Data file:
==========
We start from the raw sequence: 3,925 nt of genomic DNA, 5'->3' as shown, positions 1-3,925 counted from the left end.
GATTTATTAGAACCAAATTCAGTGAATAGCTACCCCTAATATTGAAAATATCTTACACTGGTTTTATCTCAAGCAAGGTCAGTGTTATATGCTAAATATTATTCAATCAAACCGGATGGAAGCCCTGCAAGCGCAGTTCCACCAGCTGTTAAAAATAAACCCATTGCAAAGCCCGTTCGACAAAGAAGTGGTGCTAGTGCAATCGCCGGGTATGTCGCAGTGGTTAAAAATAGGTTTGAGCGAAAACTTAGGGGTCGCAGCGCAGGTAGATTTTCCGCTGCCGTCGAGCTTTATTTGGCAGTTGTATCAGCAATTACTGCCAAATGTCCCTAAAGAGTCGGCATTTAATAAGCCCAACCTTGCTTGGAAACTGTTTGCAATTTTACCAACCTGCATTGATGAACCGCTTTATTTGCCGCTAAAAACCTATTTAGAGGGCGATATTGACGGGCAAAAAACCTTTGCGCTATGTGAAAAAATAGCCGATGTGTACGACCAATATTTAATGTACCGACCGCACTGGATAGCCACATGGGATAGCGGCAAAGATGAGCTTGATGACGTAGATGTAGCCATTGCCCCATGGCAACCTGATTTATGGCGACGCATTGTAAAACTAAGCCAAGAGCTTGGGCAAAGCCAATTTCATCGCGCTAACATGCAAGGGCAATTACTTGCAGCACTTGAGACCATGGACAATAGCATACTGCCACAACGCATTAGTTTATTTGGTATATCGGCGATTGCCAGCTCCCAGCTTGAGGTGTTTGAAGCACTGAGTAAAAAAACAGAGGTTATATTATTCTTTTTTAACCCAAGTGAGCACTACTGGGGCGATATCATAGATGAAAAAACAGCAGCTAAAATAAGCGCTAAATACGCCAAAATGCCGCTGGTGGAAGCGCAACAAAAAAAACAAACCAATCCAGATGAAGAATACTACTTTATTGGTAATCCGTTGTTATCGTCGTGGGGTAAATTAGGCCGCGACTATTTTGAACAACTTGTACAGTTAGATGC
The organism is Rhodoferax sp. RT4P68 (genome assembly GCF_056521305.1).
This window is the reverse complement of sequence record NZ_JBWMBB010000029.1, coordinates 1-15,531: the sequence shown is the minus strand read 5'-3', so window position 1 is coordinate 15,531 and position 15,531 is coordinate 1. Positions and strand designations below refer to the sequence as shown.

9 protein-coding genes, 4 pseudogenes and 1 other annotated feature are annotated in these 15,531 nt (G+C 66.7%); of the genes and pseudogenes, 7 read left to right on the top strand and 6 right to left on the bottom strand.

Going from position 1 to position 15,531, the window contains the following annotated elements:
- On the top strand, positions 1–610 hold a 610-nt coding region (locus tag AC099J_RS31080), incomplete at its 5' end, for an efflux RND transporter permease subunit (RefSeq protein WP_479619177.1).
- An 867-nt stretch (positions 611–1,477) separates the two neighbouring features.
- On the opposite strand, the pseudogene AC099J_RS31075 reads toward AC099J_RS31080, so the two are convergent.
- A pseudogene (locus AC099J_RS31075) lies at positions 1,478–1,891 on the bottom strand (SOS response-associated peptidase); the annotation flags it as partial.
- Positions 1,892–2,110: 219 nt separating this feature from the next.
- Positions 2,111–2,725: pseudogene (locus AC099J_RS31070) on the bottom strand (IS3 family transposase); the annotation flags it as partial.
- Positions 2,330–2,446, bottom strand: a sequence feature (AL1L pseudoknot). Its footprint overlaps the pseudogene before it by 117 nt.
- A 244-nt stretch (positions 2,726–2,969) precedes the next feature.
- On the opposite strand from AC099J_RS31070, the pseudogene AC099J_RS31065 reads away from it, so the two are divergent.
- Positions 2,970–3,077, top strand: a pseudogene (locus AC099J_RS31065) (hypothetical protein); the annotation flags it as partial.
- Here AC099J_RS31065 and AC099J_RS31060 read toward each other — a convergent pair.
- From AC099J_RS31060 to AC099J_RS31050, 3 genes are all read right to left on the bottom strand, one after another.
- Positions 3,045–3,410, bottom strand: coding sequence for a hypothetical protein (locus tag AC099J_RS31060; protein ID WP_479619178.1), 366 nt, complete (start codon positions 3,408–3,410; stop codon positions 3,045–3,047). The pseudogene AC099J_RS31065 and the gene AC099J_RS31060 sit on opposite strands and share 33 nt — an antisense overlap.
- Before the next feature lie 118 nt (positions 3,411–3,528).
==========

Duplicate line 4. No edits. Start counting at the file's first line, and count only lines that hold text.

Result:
This window is the reverse complement of sequence record NZ_JBWMBB010000029.1, coordinates 1-15,531: the sequence shown is the minus strand read 5'-3', so window position 1 is coordinate 15,531 and position 15,531 is coordinate 1. Positions and strand designations below refer to the sequence as shown.